Still with reference to FIG. 1, the ram housing 8 which is supported in a static relation to the base 4, has a ram 26 that is adjustably heated to a predetermined temperature, the ram 26 movable against the back side of the tape 18 such that the tape 18 is pressed against the wire 12. The anvil 10 has a piston 27 having a front surface 28 that opposes a front surface 30 of the ram 26, the wire 12 resting against the surface 28 of the anvil 10. The anvil 10 is fixed to the base 4 and serves to counteract the pressure that the ram 26 applies to the wire 12 through the tape 18, this pressure being suitably controlled by the piston 27. The heat and pressure applied to the tape 18 against the wire 12, causes the colored product 19 mounted on the front side of the tape to melt off and deposit onto the wire 12, thereby marking it with a color. For optimum marking of the wire 12, the temperature and the time under which the wire 12 and hot foil tape 18 are subject to pressure, is adjustable by means within the ram housing 8 (not shown).
To mark the wire 12 with a predetermined color, the appropriate tape 18 must first be moved to a position where it is in between the anvil front surface 28 and the ram front surface 30. Any one of the different colored tapes 18 which are mounted on the rollers 20, 22 one next to the other, is movable to the marking position between the front face 28 of the anvil and the front face 30 of the ram by translation of the carriage housing 6 along the slide 15, whereby an index mechanism ensures that the chosen colored tape 18 is precisely positioned between the face 28 and 30 for marking. In the embodiments herein described, the wire 12 is held straight along the portion to be marked, and the tape carriage housing 6 moves along the slide 15 parallel thereto.
In the preferred embodiment the wire 12 can be marked with one color by single stamping as shown in FIG. 4 or by two colors from directly neighbouring tapes in double stamping as shown in FIG. 3. For single stamping, the corresponding tape 18 is indexed to a central position along the width of the ram front face 30, but for double stamping the corresponding two neighbouring tapes 18 are moved to a central position along the width of the ram front face 30. The width of the ram 26 is such that it extends over not only the gap separating two neighbouring tapes 18, but also a portion of both tapes 18, thus making double stamping possible.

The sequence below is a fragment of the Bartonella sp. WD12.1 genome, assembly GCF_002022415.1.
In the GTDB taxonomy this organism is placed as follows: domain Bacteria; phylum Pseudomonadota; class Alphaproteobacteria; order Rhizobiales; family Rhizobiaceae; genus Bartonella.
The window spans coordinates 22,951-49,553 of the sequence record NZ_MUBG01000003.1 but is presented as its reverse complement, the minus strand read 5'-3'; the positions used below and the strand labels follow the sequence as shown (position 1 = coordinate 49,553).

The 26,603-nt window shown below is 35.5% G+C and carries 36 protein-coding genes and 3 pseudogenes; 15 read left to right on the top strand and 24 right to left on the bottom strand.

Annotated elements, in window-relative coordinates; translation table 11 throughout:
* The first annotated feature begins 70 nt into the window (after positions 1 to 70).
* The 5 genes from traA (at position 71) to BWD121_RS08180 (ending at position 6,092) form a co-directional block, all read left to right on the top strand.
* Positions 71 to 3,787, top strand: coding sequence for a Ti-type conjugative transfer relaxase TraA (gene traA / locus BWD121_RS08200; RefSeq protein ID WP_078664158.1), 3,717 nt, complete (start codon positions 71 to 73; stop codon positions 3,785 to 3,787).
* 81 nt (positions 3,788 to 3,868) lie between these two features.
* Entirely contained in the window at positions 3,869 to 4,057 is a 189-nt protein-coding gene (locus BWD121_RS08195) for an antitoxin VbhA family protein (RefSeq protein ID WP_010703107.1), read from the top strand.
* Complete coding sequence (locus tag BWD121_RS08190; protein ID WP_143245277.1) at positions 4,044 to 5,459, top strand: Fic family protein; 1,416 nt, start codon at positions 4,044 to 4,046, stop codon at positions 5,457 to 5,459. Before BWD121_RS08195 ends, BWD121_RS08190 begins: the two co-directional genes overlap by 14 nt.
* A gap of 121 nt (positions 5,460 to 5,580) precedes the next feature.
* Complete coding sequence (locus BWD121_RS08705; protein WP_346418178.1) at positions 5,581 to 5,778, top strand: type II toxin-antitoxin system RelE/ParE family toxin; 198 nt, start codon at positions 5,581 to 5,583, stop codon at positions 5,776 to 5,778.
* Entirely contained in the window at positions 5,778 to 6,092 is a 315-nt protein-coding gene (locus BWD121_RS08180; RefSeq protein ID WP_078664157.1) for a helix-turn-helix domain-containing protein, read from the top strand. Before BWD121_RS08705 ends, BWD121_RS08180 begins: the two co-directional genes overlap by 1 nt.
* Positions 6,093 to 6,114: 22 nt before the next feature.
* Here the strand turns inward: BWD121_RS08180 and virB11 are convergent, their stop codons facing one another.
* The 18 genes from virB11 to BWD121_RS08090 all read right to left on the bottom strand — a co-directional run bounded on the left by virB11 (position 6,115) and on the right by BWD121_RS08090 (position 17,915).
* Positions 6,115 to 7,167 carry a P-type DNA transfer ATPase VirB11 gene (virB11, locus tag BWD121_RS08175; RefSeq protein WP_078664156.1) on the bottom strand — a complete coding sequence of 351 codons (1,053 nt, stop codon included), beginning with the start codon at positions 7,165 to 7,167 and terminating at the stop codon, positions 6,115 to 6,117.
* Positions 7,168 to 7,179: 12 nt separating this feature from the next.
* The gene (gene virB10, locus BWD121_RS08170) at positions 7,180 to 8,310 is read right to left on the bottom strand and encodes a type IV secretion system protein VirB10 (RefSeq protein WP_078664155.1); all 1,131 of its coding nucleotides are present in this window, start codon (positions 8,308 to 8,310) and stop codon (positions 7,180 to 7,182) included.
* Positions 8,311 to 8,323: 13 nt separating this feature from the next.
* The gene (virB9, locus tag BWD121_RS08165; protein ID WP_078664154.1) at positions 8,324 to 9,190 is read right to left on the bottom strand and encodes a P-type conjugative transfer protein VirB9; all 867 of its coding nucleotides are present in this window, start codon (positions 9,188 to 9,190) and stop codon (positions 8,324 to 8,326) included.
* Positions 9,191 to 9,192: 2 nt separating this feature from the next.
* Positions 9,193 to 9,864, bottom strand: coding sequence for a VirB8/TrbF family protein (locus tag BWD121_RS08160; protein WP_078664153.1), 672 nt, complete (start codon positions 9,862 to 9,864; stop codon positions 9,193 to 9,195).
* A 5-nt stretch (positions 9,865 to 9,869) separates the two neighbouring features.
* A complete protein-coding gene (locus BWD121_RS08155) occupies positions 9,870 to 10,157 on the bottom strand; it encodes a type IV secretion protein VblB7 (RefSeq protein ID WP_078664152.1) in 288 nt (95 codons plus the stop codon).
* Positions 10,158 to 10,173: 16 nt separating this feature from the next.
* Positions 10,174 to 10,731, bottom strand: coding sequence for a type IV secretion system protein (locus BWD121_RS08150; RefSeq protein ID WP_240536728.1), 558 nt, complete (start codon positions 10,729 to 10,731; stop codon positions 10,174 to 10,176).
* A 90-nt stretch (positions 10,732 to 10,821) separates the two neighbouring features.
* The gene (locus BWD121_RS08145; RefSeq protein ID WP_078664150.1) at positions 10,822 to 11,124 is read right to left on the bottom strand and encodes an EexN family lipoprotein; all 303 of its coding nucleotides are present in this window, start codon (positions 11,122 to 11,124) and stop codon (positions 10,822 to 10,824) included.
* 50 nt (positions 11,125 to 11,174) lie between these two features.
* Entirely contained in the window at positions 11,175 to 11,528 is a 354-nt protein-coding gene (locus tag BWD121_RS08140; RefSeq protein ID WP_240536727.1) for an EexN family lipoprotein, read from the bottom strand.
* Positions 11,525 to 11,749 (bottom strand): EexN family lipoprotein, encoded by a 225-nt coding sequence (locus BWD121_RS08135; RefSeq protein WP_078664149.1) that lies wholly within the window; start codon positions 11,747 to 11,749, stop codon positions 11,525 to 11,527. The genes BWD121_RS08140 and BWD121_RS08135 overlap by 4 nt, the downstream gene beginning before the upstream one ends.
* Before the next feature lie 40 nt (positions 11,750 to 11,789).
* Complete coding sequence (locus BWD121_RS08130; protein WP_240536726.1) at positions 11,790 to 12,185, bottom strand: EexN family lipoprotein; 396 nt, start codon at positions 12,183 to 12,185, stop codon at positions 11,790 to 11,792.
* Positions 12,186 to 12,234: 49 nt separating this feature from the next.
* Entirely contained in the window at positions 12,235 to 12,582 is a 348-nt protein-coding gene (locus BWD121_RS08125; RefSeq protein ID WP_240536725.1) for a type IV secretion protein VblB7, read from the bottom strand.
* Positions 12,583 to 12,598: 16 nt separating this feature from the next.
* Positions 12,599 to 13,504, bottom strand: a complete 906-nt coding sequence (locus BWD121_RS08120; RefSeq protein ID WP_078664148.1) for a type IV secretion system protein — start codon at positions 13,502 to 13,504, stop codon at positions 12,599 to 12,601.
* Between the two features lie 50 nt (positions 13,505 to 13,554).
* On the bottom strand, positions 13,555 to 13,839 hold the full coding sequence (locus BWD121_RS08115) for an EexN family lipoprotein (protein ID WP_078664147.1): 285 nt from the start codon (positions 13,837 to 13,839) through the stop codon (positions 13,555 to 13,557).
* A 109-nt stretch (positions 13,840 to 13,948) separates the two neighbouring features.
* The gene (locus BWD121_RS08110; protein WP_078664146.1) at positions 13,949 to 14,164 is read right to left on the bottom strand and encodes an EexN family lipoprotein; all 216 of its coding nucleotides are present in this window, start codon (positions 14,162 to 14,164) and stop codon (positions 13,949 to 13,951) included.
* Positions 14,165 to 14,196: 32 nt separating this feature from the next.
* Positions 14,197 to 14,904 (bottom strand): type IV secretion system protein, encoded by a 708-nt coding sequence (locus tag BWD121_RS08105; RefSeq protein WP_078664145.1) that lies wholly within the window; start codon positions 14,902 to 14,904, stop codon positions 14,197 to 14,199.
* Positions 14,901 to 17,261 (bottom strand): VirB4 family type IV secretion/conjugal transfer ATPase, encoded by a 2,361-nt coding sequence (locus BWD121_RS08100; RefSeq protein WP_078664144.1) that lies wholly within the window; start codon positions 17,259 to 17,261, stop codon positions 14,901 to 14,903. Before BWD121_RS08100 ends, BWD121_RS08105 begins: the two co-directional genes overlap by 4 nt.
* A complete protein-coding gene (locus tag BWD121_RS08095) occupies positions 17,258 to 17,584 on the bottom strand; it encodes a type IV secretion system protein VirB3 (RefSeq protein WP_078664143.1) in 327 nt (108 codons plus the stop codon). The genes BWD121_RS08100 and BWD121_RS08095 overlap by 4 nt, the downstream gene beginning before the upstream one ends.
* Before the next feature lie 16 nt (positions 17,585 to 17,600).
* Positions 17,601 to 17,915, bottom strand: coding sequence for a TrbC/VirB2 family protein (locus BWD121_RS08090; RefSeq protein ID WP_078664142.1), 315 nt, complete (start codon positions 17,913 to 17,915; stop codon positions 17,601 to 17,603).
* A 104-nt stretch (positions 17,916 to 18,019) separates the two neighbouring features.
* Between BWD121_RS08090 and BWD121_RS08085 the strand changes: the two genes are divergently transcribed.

Referring to FIG. 6, a schematic block diagram of a lead making machine is shown with a marking station 100, a wire striping and crimping station 102 and an insulation displacement contacting (IDC) station 104. The wire for making the lead enters at an end 106 proximate the wire marking station 100 and the completed harness exits at another end 108 proximate the insulation displacement contacting section 104. A hybrid harness is generally shown at 110 comprising an insulation displacement connector 112, conducting wires 114 and crimped electrical terminals 116 at another end of the wires 114 than the connector 112. The harness making machine 100, 102, 104 is set up for producing a hybrid connector such as the connector 110 whereby a plurality of leads 114 are connected to a connector 112 having insulation displacement (IDC) terminals therein and at the other end crimped to various terminals 116, the individual leads 114 of various lengths. The individual crimped terminal ends 116 are marked 118 for identification.
One of the prior art solutions for marking the leads 114 is to have a mono-colored marker station 100 that marks the leads alphanumerically. It has been found, however, that it is difficult to distinguish between the leads without alphanumerical marking thus rendering connection of the terminals 116 tiresome and prone to error. Color markings are a lot easier and quicker to distinguish and it is therefore advantageous to provide color marking of the wires as opposed to alphanumerical marking. The marking station 100 of the preferred embodiment of this invention therefore comprises the color marker 2 as described above.